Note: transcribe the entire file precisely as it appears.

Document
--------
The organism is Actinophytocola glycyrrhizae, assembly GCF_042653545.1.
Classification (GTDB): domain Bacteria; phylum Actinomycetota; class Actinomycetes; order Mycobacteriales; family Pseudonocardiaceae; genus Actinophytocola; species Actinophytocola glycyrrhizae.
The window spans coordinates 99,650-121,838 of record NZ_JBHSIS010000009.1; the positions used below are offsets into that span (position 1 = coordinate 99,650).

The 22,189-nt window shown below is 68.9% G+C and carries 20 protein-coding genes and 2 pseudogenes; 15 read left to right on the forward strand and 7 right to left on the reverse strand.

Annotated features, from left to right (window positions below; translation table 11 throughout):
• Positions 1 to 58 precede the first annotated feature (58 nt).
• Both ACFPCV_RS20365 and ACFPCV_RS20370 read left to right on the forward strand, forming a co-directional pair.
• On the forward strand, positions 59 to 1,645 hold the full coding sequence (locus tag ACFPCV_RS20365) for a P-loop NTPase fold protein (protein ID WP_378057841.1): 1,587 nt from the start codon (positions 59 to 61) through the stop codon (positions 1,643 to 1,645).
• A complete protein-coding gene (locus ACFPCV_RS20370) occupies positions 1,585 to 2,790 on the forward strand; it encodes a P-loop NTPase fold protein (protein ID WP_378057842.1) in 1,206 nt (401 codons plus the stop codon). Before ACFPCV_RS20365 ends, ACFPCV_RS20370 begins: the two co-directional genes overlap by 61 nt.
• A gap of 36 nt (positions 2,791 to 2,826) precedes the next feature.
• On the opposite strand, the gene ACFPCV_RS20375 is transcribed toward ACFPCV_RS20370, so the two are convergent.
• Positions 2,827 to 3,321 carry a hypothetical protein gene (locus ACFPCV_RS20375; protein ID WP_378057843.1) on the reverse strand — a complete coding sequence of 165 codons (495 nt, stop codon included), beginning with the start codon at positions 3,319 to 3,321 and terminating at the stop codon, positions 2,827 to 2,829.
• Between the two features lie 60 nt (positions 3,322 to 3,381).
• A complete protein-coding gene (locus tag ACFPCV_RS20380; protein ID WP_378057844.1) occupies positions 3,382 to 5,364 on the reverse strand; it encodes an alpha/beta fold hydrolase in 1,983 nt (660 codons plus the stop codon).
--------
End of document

The organism is Actinophytocola glycyrrhizae, assembly GCF_042653545.1.
Classification (GTDB): domain Bacteria; phylum Actinomycetota; class Actinomycetes; order Mycobacteriales; family Pseudonocardiaceae; genus Actinophytocola; species Actinophytocola glycyrrhizae.
The window spans coordinates 99,650-121,838 of record NZ_JBHSIS010000009.1; the positions used below are offsets into that span (position 1 = coordinate 99,650).

The 22,189-nt window shown below is 68.9% G+C and carries 20 protein-coding genes and 2 pseudogenes; 15 read left to right on the forward strand and 7 right to left on the reverse strand.

Annotated features, from left to right (window positions below; translation table 11 throughout):
• Positions 1 to 58 precede the first annotated feature (58 nt).
• Both ACFPCV_RS20365 and ACFPCV_RS20370 read left to right on the forward strand, forming a co-directional pair.
• On the forward strand, positions 59 to 1,645 hold the full coding sequence (locus tag ACFPCV_RS20365) for a P-loop NTPase fold protein (protein ID WP_378057841.1): 1,587 nt from the start codon (positions 59 to 61) through the stop codon (positions 1,643 to 1,645).
• A complete protein-coding gene (locus ACFPCV_RS20370) occupies positions 1,585 to 2,790 on the forward strand; it encodes a P-loop NTPase fold protein (protein ID WP_378057842.1) in 1,206 nt (401 codons plus the stop codon). Before ACFPCV_RS20365 ends, ACFPCV_RS20370 begins: the two co-directional genes overlap by 61 nt.
• A gap of 36 nt (positions 2,791 to 2,826) precedes the next feature.
• On the opposite strand, the gene ACFPCV_RS20375 is transcribed toward ACFPCV_RS20370, so the two are convergent.
• Positions 2,827 to 3,321 carry a hypothetical protein gene (locus ACFPCV_RS20375; protein ID WP_378057843.1) on the reverse strand — a complete coding sequence of 165 codons (495 nt, stop codon included), beginning with the start codon at positions 3,319 to 3,321 and terminating at the stop codon, positions 2,827 to 2,829.
• Between the two features lie 60 nt (positions 3,322 to 3,381).
• A complete protein-coding gene (locus tag ACFPCV_RS20380; protein ID WP_378057844.1) occupies positions 3,382 to 5,364 on the reverse strand; it encodes an alpha/beta fold hydrolase in 1,983 nt (660 codons plus the stop codon).